COMMENTARY | Reading the study on fertility treatment and an increased risk of birth defects published this weekend in the New England Journal of Medicine, I was especially intrigued. Researchers determined that babies conceived through in vitro fertilization (IVF) using a special procedure known as intracytoplasmic sperm injection (ICSI) are at higher risk of birth defects than those conceived spontaneously. Further, they found that babies conceived spontaneously following siblings conceived through fertility treatments are also at a higher risk of birth defects.
It's always compelling to discover you match a statistic. As it happens, my youngest daughter was born with a large congenital heart defect. I've always called her "God's little bonus" because our reproductive endocrinologist had told us a few years before that we had less than a one in a million chance of conceiving without IVF. We battled infertility nearly 10 years before our twins were born, conceived through the help of IVF and ICSI.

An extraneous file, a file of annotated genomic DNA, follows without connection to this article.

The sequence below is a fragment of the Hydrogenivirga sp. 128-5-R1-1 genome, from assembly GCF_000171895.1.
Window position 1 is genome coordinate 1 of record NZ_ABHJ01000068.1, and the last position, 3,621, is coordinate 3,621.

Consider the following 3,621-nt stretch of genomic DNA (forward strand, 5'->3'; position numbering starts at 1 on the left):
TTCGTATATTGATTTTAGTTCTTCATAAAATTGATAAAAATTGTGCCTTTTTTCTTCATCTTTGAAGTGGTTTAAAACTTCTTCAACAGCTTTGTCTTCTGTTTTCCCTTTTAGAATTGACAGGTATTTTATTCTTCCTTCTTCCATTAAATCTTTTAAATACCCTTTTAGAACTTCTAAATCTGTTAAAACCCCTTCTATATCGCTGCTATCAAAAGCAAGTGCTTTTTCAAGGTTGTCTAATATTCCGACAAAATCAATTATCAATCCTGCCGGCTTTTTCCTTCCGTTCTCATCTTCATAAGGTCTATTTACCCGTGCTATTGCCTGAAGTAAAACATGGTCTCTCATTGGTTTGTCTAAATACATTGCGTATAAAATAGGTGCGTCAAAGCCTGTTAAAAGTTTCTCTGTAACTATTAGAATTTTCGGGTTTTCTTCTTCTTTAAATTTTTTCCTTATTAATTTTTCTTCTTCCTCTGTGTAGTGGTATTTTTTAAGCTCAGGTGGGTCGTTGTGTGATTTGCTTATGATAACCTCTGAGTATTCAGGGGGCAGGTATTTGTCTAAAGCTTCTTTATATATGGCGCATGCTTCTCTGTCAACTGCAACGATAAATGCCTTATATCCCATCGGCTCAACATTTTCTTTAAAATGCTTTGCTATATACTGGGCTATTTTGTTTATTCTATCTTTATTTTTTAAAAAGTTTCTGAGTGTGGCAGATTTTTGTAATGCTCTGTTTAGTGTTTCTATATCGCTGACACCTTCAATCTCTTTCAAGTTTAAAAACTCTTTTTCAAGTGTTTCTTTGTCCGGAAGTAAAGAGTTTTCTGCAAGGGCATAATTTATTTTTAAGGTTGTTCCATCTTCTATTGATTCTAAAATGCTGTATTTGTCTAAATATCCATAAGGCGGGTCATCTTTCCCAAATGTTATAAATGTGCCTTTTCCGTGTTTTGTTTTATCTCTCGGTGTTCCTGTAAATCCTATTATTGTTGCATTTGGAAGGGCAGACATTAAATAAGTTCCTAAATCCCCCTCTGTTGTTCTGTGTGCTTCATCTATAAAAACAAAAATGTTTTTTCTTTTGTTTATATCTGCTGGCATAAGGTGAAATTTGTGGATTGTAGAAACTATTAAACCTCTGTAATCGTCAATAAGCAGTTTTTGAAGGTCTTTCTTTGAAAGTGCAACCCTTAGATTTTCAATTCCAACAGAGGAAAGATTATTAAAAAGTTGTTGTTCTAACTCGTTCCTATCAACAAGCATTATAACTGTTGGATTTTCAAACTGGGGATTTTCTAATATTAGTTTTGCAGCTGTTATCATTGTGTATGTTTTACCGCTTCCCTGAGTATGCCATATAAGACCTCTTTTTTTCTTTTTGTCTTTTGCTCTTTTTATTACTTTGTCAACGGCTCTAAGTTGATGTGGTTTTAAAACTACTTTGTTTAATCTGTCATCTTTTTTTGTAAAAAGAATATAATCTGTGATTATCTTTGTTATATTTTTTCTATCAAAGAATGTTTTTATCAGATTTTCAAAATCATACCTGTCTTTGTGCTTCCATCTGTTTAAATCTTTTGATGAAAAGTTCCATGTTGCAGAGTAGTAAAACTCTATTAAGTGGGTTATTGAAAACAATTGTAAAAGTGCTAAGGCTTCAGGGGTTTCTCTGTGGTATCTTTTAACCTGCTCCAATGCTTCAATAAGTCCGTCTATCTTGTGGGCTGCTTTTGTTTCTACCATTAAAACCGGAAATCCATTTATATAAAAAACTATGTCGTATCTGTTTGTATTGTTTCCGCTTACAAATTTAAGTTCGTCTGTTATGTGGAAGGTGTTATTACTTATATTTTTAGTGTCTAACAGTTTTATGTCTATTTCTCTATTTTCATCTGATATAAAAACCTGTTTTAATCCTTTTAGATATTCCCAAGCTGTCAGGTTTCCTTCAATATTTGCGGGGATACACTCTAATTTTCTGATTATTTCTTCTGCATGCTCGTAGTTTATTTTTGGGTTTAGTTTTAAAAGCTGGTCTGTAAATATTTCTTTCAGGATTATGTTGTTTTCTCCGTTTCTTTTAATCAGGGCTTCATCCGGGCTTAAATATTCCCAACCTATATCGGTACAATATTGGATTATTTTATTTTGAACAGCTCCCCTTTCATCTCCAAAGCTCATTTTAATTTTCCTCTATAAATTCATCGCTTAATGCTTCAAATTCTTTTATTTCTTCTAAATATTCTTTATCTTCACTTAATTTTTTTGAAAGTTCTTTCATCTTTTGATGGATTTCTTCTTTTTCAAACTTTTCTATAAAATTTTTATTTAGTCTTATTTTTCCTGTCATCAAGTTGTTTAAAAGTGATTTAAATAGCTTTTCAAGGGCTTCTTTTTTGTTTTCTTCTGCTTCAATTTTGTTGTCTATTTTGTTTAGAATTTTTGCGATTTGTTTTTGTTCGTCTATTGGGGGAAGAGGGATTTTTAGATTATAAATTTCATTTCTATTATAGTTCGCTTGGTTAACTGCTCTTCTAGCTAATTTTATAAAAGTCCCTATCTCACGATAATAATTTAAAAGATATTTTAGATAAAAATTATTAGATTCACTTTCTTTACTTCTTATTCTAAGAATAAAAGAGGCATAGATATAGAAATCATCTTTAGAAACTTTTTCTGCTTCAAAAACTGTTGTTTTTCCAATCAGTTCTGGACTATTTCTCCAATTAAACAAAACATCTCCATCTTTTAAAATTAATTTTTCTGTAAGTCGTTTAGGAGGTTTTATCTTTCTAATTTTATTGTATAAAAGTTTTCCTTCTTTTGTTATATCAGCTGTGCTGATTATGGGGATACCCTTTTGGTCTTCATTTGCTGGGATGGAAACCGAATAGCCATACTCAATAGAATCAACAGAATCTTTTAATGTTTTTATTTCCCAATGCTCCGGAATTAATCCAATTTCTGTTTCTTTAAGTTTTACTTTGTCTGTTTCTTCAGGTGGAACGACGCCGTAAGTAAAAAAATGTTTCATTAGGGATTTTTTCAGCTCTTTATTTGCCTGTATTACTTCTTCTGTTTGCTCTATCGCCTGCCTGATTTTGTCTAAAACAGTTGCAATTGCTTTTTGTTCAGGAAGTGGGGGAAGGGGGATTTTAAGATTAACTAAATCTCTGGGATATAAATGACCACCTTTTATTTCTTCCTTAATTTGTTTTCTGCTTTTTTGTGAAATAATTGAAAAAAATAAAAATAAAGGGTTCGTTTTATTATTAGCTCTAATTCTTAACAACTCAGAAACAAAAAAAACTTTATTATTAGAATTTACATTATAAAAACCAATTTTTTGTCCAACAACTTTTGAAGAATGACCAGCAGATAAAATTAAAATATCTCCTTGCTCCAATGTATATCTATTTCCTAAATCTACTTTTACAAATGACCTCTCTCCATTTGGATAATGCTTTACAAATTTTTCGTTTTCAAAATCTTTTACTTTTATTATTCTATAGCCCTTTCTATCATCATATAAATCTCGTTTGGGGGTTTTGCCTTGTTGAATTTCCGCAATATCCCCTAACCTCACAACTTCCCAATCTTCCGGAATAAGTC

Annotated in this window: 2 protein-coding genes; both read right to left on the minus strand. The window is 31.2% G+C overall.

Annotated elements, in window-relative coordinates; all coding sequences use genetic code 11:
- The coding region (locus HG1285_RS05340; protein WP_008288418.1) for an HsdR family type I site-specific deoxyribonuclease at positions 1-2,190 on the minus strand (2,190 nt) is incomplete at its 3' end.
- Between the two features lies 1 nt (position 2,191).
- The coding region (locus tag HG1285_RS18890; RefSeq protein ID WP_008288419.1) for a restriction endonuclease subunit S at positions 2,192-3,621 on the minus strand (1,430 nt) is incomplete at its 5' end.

According to the Australian study, "As compared with births from spontaneous conception in fertile women, births from spontaneous conception in women who had had a previous birth with assisted conception were also associated with an increased overall risk of any birth defect… A history of infertility without any treatment with assisted reproductive technology was associated with a similar, albeit borderline, significant increase in risk."
After reading the study, I caught myself staring at a picture of my sweet, perfect little girl, thinking about how amazed we were that she came into our lives after so many years of infertility. We had gone so far as to give away all our baby things, certain that we would never have more children on our own. Of course, we wish she had been born without her heart defect, but she is the happiest little girl and it really doesn't complicate her life too badly.
I found myself considering whether we would have been afraid to go without birth control had we known that the chances were higher that any child we might conceive after infertility would have a birth defect. Reading the study again, I realized although the chances of defects are significantly higher, the risk is only slightly greater than for other babies, and the vast majority are born defect free. Although we were unaware of a risk, the risk is small, and if I had it to do over, I wouldn't change a thing.